Tertrais initial point is quite correct, debate over the credibility of extended deterrence has been going on since its early days and will likely continue for the foreseeable future. His point that the “nuclear umbrella” being extended to more and more countries since the end of the Cold War as evidence of its sustainability is less convincing. Adding more NATO members hardly makes deterrence more credible because it increases the variables involved. Will the U.S. be as willing to respond to Russian aggression against Lithuania or Estonia, as it would be to respond to an Iranian attack on Israel or a North Korean nuclear attack on Seoul? New protectorates require new calculations of what threats can be deterred and what kinds of aggression will be responded to.
Tertrais also notes the new commitments made by the Obama administration’s 2010 Nuclear Posture Review that it would only respond to nuclear attacks with nuclear weapons and would eschew use against countries that have maintained their commitment to the Non-Proliferation Treaty. This commitment essentially codified the practice mentioned by Perkovich, but Tertrais believes the deployment of regional missile defense architectures—and unwillingness to declare a No First Use policy—will supplement extended deterrence against limited threats.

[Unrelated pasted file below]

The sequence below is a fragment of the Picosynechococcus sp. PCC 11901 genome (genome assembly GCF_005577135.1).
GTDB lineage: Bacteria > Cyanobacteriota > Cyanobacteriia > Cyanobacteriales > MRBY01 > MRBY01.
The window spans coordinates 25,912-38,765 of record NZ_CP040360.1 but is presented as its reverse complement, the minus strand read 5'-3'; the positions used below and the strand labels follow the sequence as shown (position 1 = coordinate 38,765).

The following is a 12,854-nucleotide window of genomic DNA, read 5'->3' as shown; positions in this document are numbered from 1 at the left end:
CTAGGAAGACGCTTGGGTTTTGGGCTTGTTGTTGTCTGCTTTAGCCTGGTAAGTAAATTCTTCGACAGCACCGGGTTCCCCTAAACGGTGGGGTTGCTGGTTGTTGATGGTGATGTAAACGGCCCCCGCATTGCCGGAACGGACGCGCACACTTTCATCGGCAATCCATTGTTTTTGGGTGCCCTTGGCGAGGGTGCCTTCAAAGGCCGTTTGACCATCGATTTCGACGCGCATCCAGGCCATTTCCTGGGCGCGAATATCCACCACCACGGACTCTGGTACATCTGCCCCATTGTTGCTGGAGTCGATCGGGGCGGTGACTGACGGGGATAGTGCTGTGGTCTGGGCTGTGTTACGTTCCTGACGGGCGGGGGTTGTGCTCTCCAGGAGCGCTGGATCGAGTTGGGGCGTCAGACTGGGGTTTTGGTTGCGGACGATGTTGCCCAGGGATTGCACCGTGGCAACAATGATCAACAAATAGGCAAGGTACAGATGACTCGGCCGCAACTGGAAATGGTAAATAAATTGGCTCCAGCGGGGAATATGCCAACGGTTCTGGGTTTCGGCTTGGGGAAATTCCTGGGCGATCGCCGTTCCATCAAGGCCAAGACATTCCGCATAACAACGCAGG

Shen Dingli echoes Perkovich’s concerns and notes the effect this has already had on ally decision-making pursuing an independent nuclear deterrent—specifically citing Israel’s clandestine nuclear arsenal. Shen seems to see deterrence as a game played amongst great powers and that America’s unwillingness to respond to limited threats will see extended deterrence continue to wane. This is far from an entirely pessimistic assessment though. Shen sees the lessening of nuclear tensions between—and the greater incentive to cooperate among—great powers will supplant extended nuclear deterrence as the 21st century progresses.
Hugh White makes a largely overlooked point,
…[T]he costs of nuclear attack are so high that nothing except the defence of America’s own territory and independence would justify them. In the Cold War, when it seemed one power could dominate Eurasia, America’s own security appeared to be at risk for a Eurasian hegemon. Today, with at least two and maybe four major Eurasian powers, that risk seems very remote.
U.S. geography and the lack of a potential challenger in its own hemisphere still give it an advantage over any other great power. Two large oceans and hundreds of nuclear weapons stand between the U.S. and any large-scale aggressor. Despite legitimate concerns over China’s rise it’s unlikely it could dominate the Eurasian hemisphere given it’s Russian, Japanese, and Indian neighbors.